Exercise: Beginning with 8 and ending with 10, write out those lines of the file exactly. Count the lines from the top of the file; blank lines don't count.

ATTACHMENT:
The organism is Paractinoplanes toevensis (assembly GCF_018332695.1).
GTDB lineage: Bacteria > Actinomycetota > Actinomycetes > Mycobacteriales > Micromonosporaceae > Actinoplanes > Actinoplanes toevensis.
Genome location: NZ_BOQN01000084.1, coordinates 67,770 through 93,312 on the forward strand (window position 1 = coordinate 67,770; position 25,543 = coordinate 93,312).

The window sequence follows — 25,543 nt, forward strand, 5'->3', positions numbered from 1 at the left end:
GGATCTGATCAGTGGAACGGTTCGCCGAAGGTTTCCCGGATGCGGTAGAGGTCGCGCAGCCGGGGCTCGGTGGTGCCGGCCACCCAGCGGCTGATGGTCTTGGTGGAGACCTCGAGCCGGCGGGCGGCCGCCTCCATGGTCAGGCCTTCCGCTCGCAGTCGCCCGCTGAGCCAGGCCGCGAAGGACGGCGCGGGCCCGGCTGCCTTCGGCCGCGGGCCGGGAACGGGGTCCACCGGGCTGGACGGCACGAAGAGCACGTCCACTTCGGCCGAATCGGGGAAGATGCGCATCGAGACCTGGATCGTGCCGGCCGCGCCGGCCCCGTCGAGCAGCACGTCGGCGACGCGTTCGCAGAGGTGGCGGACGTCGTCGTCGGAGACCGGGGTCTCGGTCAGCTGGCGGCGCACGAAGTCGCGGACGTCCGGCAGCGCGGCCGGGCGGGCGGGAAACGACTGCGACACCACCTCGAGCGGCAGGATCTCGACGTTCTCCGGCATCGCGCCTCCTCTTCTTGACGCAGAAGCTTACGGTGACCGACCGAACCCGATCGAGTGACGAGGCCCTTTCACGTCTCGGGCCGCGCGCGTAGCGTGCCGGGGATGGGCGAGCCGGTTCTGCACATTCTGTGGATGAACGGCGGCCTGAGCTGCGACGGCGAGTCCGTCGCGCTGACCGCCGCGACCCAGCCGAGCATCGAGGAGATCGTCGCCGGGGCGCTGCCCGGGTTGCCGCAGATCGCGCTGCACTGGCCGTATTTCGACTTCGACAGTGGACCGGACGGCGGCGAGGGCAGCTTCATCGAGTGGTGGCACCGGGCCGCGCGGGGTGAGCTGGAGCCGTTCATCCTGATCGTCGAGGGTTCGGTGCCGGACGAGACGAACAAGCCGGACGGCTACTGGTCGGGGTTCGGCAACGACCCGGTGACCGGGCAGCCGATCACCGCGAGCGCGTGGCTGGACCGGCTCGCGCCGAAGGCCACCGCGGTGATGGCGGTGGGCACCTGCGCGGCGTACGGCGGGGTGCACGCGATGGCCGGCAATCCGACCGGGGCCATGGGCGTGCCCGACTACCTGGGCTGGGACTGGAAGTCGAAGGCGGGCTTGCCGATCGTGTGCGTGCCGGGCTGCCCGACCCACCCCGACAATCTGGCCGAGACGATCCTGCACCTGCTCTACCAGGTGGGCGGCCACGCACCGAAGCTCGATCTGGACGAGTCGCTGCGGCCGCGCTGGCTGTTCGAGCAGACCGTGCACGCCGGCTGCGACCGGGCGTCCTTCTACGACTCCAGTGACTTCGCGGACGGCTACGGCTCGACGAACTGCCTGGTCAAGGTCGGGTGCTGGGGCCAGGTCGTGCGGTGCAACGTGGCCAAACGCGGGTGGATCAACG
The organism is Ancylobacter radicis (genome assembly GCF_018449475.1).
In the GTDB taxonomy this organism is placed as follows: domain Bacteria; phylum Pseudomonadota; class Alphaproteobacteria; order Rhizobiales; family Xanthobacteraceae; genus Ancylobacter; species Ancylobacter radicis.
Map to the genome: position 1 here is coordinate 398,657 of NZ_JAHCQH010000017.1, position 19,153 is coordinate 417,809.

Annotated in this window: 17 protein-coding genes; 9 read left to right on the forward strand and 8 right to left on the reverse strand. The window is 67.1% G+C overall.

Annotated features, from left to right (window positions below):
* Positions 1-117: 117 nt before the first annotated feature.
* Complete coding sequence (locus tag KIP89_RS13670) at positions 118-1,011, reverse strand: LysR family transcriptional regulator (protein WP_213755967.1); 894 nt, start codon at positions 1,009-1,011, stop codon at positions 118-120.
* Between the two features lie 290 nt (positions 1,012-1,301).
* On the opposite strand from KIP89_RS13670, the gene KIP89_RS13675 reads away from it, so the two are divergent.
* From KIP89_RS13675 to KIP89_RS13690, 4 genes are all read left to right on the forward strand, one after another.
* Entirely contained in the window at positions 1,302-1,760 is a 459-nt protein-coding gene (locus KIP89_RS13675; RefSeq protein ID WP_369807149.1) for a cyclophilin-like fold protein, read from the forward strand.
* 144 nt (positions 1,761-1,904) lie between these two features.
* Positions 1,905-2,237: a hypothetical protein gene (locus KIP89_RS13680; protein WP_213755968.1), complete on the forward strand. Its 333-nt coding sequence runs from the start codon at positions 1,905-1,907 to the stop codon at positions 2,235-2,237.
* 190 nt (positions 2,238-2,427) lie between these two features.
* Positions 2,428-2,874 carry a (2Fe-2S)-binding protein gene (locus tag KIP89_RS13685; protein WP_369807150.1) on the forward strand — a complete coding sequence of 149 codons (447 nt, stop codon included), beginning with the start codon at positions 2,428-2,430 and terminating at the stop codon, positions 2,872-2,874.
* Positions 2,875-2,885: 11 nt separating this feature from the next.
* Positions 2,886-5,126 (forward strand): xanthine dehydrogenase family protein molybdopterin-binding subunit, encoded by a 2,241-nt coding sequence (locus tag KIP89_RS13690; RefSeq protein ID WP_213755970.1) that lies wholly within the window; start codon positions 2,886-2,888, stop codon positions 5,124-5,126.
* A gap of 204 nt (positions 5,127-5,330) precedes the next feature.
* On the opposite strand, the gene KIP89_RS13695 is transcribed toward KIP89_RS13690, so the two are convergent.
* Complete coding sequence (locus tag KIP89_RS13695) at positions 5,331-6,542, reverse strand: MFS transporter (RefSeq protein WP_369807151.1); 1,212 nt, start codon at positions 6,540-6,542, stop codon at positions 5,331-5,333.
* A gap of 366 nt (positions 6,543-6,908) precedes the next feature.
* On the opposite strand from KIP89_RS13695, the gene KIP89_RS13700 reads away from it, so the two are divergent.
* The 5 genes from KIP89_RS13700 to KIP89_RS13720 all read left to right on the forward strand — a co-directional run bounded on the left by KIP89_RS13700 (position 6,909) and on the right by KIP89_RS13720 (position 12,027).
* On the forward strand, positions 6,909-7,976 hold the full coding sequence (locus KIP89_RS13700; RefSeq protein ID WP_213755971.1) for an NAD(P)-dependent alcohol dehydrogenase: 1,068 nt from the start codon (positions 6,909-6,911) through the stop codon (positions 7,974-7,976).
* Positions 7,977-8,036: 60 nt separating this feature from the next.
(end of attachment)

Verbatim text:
Map to the genome: position 1 here is coordinate 398,657 of NZ_JAHCQH010000017.1, position 19,153 is coordinate 417,809.

Annotated in this window: 17 protein-coding genes; 9 read left to right on the forward strand and 8 right to left on the reverse strand. The window is 67.1% G+C overall.

Annotated features, from left to right (window positions below):